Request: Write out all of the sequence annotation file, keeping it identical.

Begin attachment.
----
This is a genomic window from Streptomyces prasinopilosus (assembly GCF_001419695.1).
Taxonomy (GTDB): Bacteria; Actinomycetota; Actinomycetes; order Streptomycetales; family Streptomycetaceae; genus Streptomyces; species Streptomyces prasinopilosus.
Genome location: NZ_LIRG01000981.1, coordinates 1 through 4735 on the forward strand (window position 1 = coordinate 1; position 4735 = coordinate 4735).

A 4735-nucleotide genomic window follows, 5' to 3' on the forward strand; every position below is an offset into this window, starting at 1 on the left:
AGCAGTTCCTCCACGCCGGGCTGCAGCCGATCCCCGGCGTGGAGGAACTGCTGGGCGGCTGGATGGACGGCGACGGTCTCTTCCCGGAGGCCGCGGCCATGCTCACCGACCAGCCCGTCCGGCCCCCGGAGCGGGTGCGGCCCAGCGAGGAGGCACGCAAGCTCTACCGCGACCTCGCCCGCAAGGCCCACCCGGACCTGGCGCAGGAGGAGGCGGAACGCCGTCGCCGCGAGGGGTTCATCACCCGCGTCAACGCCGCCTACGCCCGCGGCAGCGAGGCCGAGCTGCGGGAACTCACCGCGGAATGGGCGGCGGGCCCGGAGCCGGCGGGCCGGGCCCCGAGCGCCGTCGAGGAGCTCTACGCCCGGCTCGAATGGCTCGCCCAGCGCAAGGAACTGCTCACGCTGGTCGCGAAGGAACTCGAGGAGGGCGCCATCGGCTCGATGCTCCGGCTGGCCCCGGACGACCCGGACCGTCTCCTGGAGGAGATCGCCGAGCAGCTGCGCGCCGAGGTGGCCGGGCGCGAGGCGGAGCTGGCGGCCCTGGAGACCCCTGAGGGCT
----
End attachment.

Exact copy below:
This is a genomic window from Streptomyces prasinopilosus (assembly GCF_001419695.1).
Taxonomy (GTDB): Bacteria; Actinomycetota; Actinomycetes; order Streptomycetales; family Streptomycetaceae; genus Streptomyces; species Streptomyces prasinopilosus.
Genome location: NZ_LIRG01000981.1, coordinates 1 through 4735 on the forward strand (window position 1 = coordinate 1; position 4735 = coordinate 4735).

A 4735-nucleotide genomic window follows, 5' to 3' on the forward strand; every position below is an offset into this window, starting at 1 on the left:
AGCAGTTCCTCCACGCCGGGCTGCAGCCGATCCCCGGCGTGGAGGAACTGCTGGGCGGCTGGATGGACGGCGACGGTCTCTTCCCGGAGGCCGCGGCCATGCTCACCGACCAGCCCGTCCGGCCCCCGGAGCGGGTGCGGCCCAGCGAGGAGGCACGCAAGCTCTACCGCGACCTCGCCCGCAAGGCCCACCCGGACCTGGCGCAGGAGGAGGCGGAACGCCGTCGCCGCGAGGGGTTCATCACCCGCGTCAACGCCGCCTACGCCCGCGGCAGCGAGGCCGAGCTGCGGGAACTCACCGCGGAATGGGCGGCGGGCCCGGAGCCGGCGGGCCGGGCCCCGAGCGCCGTCGAGGAGCTCTACGCCCGGCTCGAATGGCTCGCCCAGCGCAAGGAACTGCTCACGCTGGTCGCGAAGGAACTCGAGGAGGGCGCCATCGGCTCGATGCTCCGGCTGGCCCCGGACGACCCGGACCGTCTCCTGGAGGAGATCGCCGAGCAGCTGCGCGCCGAGGTGGCCGGGCGCGAGGCGGAGCTGGCGGCCCTGGAGACCCCTGAGGGCT